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"The Notary" -- a Solution to Spam

A Simple Enhancement To The E-mail Protocols That Stops Junk Mail At The Source

The Emerson Development Company is pleased to announce the first real solution to the problem of junk e-mail. Similar to having a document notarized, "The Notary™", our patent-pending solution,

The Notary™ doesn't just block junk mail, it prevents spam from ever being sent.

introduces a new step in the Simple Mail Transfer Protocol (SMTP) in which the receiving server asks the sender's e-mail server to affirm that the sender actually sent the message. In the early days of the Internet, e-mail was a trusted environment between colleagues at universities and research facilities like Bell Labs. Consequently, the e-mail protocols were established as an enabler, with little concern of fraudulent usage. It is the looseness of these protocols that allows spam to exist. While some approaches to stop spam are extremely complex, our protocol enhancement is an elegant solution to the fundamental weakness in the e-mail protocols that is straightforward and simple to implement -- it adds one new SMTP command and one step in the process of receiving e-mail by a server.

There are two kinds of junk e-mail:

  1. E-mail that is legitimate, but undesired by some recipients (perhaps CitiBank wants you to have a new Visa card). This is sometimes called UCE (Unsolicited Commercial E-mail), and is characterized by a sender who represents themselves as who they really are (i.e., the sender is shown as CitiBank). Like fraudulent e-mail, the sender may lie about the recipient having "opted-in" to receive mailings. This type of junk e-mail constitutes less than one percent of spam, and is manageable by conventional approaches.
  2. E-mail from fraudulent sources that lie about or disguise their identity using falsified e-mail addresses and other tricks (they also lie about "opting-in").  This type of junk e-mail constitutes more than 99% of spam, and is solved by The Notary™.

Spammers use two basic tricks. To avoid having their Internet access account shut off, spammers bypass their ISP's e-mail server when they send mail, and instead connect directly to the recipient's server by using special spamming software. Bypassing their ISP enables them to disguise themselves, so they use false identities and e-mail headers on mail they send.

there is no validation for information passed from the sending server to the receiving server in the SMTP mail transfer process”

The crux of the problem, and the essential weakness of SMTP, is that there is no validation for information passed from the sending server to the receiving server in the SMTP mail transfer process. Thus, falsified identity and e-mail headers go undetected by the receiving server. SMTP mail transfer is conducted using five commands: HELO or EHLO (sender announces its domain name), MAIL (the "From:"), RCPT (recipient, the "To:"), DATA (e-mail headers and the message itself), and QUIT. The only available validation of all this information is for the receiving server to query DNS to see if the domain names given by the sending system in the HELO (or EHLO) and MAIL commands actually exist. So, if a spammer forges a real domain name (and they do, there are 80 million active domains to choose from), the receiving server must accept the e-mail as legitimate.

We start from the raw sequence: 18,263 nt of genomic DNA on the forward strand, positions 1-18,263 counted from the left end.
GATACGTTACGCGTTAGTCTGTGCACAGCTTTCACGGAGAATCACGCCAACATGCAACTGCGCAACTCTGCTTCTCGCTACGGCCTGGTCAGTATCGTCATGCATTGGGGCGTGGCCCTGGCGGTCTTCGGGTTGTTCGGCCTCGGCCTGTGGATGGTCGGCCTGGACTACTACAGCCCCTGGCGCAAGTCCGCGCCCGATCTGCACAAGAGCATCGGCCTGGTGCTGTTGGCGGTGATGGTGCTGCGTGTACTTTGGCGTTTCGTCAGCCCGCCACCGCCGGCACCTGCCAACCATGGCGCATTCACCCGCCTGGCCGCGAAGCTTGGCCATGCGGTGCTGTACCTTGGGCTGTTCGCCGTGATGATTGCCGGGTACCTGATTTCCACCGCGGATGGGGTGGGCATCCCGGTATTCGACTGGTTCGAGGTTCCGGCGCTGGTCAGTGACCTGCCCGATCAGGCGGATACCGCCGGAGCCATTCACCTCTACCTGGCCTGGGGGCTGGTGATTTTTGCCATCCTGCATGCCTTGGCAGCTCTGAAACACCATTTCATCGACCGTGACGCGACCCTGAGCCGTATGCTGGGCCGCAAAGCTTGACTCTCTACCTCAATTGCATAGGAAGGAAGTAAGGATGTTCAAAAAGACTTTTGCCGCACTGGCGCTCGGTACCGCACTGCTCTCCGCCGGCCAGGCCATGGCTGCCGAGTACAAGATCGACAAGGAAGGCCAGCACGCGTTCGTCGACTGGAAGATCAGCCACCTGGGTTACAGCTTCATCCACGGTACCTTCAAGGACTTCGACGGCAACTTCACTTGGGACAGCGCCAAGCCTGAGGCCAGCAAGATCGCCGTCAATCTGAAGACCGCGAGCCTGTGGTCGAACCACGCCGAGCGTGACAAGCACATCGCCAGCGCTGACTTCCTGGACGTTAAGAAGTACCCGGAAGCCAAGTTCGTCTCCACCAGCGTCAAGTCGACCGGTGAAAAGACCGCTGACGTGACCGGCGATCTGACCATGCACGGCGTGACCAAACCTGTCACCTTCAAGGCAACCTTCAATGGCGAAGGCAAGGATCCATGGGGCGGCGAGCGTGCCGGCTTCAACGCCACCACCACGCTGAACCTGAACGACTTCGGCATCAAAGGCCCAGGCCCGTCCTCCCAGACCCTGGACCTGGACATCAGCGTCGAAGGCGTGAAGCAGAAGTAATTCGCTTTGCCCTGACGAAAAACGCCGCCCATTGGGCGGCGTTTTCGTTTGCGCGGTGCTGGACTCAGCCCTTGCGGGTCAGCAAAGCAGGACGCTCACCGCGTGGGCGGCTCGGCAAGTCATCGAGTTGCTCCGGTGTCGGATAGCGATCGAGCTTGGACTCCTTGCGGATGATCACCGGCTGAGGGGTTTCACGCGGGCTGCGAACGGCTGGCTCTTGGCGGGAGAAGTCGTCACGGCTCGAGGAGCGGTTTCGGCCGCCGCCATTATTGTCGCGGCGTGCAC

Since spammers also typically forge real user e-mail addresses as the "sender", common techniques of making whitelists or blacklists of good or bad senders are unreliable, and experience-based heuristics make many false positives and false negatives. Some spam software is moderately effective at blocking spam using these techniques (much still gets through), although at the unfortunate expense of occasionally blocking legitimate e-mail. Basically, these techniques guess at which messages are fraudulent. Furthermore, 70-80% of all e-mail is now spam, flooding e-mail servers with tens of billions of message a day, and spam-blocking software does nothing to relieve this load.

The Notary™ validates the information passed by the sending system and eliminates fraudulent e-mail by "notarizing" messages – by asking the "sender of record" e-mail server: "Did your user really send this message?" If Yes, the message is accepted, if No, the message is rejected. The process is simple: during mail transfer, after the message has been received but before the receiving system acknowledges and accepts the message, the receiving system opens a separate connection to the e-mail server of the domain listed as the sender. The receiving system passes the message headers (which include a Message ID) to the server of the "sender of record" and asks for the message to be notarized. That server compares the message headers with its logs, and either notarizes the message if the "sender of record" actually sent the message, or denies the message. If the message is denied, the receiving system will then go back  to the sending system (in the still-open connection) and reject the message.

The Notary™ prevents any e-mail not actually sent by the "From" user from being accepted by a receiving server. This process will stymie spammers – they won't even be able to send their mail, reducing the load on the entire e-mail system by 70-80%. Since The Notary™ remedies an inherent deficiency in SMTP in a simple and straightforward fashion, it should be incorporated into SMTP regardless of any other actions or policies taken to reduce spam. SMTP should have been this way from the beginning.

 

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